AQA C2 chemistry audio specification revision

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Chemistry C2 Module
Facts to learn
Topic 1: Structure and Bonding
1. Atoms have a small central nucleus made up of protons and neutrons around which
there are electrons.
2. The relative electrical charges are Proton +1, Neutron 0, Electron -1
3. In an atom, the number of electrons is equal to the number of protons in the
4. Atoms have no overall electrical charge.
5. All atoms of a particular element have the same number of protons.
6. Atoms of different elements have different numbers of protons.
7. The number of protons in an atom is called its atomic number (proton number).
8. Atoms are arranged in the modern periodic table in order of their atomic number
(proton number).
9. Electrons occupy particular energy levels.
10. Each electron in an atom is at a particular energy level (in a particular shell).
11. The electrons in an atom occupy the lowest available energy levels (innermost
available shells).
12. Elements in the same group in the periodic table have the same number of electrons
in the highest energy levels (outer electrons).
13. Compounds are substances in which atoms of two, or more, elements are not just
mixed together but chemically combined.
14. Chemical bonding involves either transferring or sharing electrons in the highest
occupied energy levels (shells) of atoms.
15. When atoms form chemical bonds by transferring electrons, they form ions. Atoms
that lose electrons become positively charge ions.
16. Atoms that gain electrons become negatively charged ions. Ions have the electronic
structure of a noble gas (Group 0).
17. The elements in Group 1 of the periodic table, the Alkali metals, have similar
chemical properties. They all react with non-metals to form ionic compounds in
which the metal ion has a single positive charge.
18. The elements in Group 7 of the periodic table, the Halogens have similar chemical
properties. They react with the alkali metals to form ionic compounds in which the
halide ions have a single negative charge.
19. An ionic compound is a giant structure of ions.
20. Ionic compounds are held together by strong forces of attraction between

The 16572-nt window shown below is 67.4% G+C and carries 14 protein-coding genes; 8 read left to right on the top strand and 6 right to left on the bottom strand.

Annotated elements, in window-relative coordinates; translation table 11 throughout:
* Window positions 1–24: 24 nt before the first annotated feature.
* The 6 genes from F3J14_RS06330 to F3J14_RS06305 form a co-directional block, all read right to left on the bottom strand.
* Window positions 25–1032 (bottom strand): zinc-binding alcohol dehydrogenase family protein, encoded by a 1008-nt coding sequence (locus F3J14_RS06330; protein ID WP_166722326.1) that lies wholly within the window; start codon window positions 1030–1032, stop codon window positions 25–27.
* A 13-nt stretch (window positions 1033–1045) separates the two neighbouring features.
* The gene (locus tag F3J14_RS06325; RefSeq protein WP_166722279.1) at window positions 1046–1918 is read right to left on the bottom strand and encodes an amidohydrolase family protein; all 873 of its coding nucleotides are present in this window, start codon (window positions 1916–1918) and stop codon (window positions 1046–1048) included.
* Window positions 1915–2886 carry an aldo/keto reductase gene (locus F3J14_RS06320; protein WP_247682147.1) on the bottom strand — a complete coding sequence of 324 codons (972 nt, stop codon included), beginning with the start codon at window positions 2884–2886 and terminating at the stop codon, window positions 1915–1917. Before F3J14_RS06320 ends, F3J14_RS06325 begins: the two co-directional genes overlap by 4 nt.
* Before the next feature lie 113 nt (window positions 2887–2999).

oppositely charged ions. These forces act in all directions in the lattice and this is
called ionic bonding.
21. When atoms share pairs of electrons, they form covalent bonds. These bonds
between atoms are strong. Some covalently bonded substances consist of simple
molecules such as hydrogen, chlorine, oxygen, hydrogen chloride, water and
methane. Others have giant covalent structures (macromolecules), such as diamond
and silicon dioxide.
22. Metals consist of giant structures of atoms arranged in a regular pattern. The
electrons in the highest occupied energy levels (outer shell) of metal atoms are

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The attraction between
the positive ions and the delocalised electrons between is a metallic bond.
Topic 2: Structures and Properties
23. Ionic compounds have regular structures (giant ionic lattices) in which there are
strong electrostatic forces in all directions between oppositely charged ions. These
compounds have high melting points and high boiling points. When melted or
dissolved in water, ionic compounds conduct electricity because the ions are free to
move and carry the current.
24.…read more

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The amount of product obtained is known as the yield. When compared with the
maximum theoretical amount as a percentage, it is called the percentage yield.
33. The atom economy is a measure of the amount of starting materials that end up as
useful products. It is important for sustainable development and for economic
reasons to use reactions with high atom economy.
34. In some chemical reactions, the products of the reaction can react to produce the
original reactants. Such reactions are called reversible reactions.…read more

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Concentrations of solutions are given in moles per cubic decimetre. Equal volumes
of solutions of the same molar concentration contain the same number of moles of
solute, i.e. the same number of particles.
46. Equal volumes of gases at the same temperature and pressure contain the same
number of molecules.
47. The rate of a chemical reaction increases if a catalyst is used. Catalysts change the
rate of chemical reactions but are not used up during the reaction. Different
reactions need different catalysts.…read more

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Soluble salts can be made from acids by reacting them with alkalis, an indicator can
be used to show when the acid and alkali have completely reacted to produce a salt
65. Hydrochloric acid produces chlorides, Nitric acid produces nitrates, Sulfuric acid
produces sulfates
66. Salt solutions can be crystallised to produce solid salts.
67. Metal oxides and hydroxides are bases.
68. Soluble hydroxides are called alkalis.
69. In neutralisation reactions, hydrogen ions react with hydroxide ions to produce
70.…read more


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